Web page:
- The click-through rate for mobile fundraising messages was 6.3% (email: 1.7%), and the click-through rate for mobile advocacy messages was 10% (email: 3.3%.)
- For every 1,000 fundraising messages sent, nonprofits raised $78. This marks a 35% increase over 2019.
- As was the case with overall online revenue, the Hunger & Poverty sector was an extreme outlier in email fundraising. These nonprofits raised $871 for every 1,000 fundraising emails sent, a 243% increase.
- For email, overall open rates increased by 9%, to 21%. Unsubscribe rates declined by 5%.
To us, these findings reinforce what we know about multichannel engagement: instead of treating channels like an elimination competition, nonprofits should mix and match channels in their messaging to get the best results and strike a chord with the most supporters.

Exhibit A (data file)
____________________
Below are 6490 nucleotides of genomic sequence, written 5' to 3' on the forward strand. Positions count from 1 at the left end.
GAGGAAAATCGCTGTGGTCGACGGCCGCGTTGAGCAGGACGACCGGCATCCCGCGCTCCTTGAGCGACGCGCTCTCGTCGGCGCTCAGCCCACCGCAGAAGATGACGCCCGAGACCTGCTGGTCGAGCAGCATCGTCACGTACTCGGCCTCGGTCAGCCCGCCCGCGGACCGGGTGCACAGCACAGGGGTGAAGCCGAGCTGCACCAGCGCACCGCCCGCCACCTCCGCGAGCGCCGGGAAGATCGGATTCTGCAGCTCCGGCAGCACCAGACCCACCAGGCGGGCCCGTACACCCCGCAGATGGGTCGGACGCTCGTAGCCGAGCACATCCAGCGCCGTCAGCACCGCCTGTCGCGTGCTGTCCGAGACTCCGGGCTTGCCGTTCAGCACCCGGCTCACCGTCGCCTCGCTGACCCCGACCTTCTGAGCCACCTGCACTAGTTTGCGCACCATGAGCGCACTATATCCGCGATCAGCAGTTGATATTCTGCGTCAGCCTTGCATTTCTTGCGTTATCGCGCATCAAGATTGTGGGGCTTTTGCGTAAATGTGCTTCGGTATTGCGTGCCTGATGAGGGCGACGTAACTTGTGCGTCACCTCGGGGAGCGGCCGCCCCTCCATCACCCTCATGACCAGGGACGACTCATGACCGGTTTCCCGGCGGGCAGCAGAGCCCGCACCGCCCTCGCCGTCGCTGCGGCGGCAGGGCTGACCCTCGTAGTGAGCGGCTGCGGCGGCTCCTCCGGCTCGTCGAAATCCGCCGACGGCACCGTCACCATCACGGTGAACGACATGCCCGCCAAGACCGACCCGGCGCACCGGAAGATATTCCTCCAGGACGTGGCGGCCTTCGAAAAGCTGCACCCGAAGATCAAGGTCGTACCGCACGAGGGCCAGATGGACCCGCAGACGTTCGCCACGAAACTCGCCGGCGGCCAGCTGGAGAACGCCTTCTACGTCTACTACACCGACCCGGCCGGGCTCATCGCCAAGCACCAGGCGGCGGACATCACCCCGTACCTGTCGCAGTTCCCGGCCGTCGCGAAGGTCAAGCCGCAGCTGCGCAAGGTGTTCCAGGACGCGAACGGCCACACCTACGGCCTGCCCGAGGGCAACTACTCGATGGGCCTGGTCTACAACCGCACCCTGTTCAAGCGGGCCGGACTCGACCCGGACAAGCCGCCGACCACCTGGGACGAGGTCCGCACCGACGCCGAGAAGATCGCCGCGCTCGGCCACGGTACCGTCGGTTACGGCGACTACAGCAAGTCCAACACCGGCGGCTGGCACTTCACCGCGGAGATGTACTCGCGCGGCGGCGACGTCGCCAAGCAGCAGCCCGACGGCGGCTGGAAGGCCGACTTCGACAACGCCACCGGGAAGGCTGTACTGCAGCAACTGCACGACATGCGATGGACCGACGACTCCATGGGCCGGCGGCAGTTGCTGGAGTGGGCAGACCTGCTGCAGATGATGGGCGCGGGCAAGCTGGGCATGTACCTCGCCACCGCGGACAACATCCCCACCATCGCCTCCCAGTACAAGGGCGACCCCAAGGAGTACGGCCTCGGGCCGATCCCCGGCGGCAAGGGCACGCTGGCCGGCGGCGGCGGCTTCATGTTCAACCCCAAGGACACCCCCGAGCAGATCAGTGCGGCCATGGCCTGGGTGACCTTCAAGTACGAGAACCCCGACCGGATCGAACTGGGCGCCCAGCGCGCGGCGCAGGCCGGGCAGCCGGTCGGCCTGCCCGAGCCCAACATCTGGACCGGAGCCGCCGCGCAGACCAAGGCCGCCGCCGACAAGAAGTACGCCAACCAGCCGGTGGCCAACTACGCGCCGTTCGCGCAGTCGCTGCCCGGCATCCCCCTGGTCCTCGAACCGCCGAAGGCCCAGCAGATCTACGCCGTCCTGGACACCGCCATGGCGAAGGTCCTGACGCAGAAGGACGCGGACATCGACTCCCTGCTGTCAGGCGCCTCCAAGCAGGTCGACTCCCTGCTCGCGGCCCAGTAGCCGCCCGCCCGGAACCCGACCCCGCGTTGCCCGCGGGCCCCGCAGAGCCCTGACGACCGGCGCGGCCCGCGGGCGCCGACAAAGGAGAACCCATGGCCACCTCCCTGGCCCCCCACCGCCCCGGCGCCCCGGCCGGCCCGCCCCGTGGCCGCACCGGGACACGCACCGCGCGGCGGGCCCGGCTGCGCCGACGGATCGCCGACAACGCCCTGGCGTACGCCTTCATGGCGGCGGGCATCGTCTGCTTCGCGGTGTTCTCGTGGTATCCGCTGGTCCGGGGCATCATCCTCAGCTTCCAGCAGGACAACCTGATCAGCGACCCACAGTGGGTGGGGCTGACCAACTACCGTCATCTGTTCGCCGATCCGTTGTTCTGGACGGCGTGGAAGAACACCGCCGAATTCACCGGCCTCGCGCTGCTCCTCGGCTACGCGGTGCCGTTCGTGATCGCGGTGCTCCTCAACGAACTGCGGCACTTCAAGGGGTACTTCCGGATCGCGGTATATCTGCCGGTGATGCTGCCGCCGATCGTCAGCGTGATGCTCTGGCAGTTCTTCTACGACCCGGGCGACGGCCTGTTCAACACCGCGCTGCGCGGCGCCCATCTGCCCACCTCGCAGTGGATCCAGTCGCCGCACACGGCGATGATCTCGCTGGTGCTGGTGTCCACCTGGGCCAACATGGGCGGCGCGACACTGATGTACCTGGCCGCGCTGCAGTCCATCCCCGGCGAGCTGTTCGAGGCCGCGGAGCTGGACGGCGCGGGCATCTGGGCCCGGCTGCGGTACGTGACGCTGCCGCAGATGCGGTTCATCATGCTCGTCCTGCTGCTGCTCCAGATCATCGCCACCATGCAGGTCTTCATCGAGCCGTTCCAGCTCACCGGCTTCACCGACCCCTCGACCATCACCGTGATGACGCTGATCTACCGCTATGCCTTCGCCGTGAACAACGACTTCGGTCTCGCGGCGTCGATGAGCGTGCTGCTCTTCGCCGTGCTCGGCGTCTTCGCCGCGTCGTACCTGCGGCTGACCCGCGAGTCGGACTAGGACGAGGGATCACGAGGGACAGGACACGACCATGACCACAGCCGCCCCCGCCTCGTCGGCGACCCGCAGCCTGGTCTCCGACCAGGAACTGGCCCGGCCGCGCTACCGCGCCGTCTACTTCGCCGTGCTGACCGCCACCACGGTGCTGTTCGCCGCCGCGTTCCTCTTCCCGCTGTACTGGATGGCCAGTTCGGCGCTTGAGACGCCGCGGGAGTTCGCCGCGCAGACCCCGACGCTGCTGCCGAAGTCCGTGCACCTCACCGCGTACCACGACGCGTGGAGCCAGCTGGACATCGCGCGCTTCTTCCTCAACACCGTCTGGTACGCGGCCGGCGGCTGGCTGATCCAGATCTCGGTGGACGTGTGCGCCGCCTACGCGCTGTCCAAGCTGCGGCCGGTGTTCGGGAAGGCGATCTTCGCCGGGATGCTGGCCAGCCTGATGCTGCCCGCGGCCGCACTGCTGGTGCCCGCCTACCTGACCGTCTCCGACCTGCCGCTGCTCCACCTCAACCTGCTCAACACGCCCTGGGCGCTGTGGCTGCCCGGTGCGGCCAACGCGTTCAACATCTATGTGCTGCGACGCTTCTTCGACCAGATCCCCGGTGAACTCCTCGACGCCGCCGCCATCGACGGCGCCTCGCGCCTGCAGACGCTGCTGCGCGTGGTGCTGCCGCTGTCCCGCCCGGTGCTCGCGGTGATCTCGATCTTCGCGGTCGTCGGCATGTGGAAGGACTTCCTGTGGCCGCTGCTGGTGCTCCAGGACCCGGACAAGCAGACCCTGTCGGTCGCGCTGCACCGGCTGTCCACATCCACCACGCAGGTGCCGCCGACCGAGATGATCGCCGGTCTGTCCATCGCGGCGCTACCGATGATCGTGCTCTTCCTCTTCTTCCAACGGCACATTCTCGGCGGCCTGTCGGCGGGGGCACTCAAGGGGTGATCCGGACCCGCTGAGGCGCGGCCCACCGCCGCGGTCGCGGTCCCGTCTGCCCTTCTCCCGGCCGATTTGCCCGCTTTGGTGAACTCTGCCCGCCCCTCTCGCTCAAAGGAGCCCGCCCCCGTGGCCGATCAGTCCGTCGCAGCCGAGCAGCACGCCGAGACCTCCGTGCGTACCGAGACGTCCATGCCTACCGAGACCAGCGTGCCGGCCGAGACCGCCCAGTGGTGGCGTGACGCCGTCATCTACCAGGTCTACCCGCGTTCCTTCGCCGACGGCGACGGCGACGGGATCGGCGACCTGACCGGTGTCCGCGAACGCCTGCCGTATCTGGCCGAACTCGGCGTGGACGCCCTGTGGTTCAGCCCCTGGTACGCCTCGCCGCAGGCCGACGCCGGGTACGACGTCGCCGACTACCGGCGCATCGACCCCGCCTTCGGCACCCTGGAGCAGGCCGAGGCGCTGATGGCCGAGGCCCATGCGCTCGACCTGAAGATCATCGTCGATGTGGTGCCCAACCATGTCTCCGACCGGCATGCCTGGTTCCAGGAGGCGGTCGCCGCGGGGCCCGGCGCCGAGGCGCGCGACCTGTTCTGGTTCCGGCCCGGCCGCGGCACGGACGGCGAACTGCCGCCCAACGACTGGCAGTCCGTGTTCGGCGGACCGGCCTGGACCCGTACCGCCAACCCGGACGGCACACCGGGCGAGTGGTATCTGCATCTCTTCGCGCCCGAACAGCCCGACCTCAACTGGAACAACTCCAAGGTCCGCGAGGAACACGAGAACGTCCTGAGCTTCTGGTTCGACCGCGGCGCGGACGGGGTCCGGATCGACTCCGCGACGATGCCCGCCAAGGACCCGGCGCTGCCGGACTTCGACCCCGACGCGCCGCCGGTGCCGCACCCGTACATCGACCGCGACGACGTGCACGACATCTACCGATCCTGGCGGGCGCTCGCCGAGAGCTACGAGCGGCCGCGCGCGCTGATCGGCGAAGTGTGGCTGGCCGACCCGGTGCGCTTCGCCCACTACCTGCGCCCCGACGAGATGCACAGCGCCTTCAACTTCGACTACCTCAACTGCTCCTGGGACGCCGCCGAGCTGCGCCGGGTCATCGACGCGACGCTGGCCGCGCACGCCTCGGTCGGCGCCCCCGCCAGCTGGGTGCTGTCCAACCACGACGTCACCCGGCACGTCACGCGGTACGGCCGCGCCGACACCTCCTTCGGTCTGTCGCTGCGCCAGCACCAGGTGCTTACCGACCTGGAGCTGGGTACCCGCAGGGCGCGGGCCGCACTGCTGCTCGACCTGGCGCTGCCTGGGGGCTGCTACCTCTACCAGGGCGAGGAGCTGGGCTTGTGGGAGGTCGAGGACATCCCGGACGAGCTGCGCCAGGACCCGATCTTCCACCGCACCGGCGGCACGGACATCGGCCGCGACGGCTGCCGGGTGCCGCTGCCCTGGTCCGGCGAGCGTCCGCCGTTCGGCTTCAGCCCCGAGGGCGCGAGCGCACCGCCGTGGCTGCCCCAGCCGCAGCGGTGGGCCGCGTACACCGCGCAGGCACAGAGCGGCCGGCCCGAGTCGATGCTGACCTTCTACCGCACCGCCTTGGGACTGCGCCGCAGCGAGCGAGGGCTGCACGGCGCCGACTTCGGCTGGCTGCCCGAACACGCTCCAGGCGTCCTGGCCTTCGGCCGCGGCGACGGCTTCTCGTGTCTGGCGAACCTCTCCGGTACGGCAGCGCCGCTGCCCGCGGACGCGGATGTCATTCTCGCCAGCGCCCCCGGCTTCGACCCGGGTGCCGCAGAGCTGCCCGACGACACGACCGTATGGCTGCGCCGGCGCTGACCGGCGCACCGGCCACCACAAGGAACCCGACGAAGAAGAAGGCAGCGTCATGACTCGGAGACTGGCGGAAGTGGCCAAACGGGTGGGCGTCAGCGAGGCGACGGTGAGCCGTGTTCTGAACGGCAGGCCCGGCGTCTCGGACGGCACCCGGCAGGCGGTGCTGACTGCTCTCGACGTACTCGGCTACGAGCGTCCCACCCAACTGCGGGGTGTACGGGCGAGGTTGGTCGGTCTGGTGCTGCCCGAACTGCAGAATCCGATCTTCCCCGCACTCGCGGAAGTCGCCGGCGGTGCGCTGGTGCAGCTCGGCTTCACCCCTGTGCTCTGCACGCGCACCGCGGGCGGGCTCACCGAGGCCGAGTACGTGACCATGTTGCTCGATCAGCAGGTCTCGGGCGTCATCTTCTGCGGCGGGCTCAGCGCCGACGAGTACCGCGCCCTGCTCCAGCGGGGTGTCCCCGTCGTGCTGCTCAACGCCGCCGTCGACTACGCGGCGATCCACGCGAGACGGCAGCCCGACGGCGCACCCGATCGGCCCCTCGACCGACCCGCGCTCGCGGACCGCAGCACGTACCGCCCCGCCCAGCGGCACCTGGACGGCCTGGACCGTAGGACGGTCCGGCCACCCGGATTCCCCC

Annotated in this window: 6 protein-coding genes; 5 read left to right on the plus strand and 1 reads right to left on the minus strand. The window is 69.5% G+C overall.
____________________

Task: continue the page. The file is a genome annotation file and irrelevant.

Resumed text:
Membership and Ticket Sales
This might not be surprising, but nonprofits who rely on ticket sales and membership saw online ticket revenue fall by 58 percent. However, membership revenue “that offer[ed] defined, tangible benefits — a branded tote bag and water bottle, regular admittance to events, etc.” actually increased by 17% in 2020. We’re looking forward to next year’s Benchmarks to see how these stats change as more and more people get vaccinated and in-person events begin to take place regularly.
“The potential reach of this channel is enormous,” say the 2021 Benchmarks, “but it begins with those audiences that directly follow a nonprofit on each platform.” What’s more, “simply having a large potential audience is not the same thing as actually reaching those supporters with content.” The Benchmarks’ headlines about engagement show how results differ among different platforms and causes:
- Facebook posts had an average engagement score of 0.32%.
- Twitter posts had an average engagement rate of 1.8%.
- Each organic Facebook post only reached 4% of a nonprofit page's fans. Meanwhile, 29% of the audience reached by a given post was not already following the nonprofit.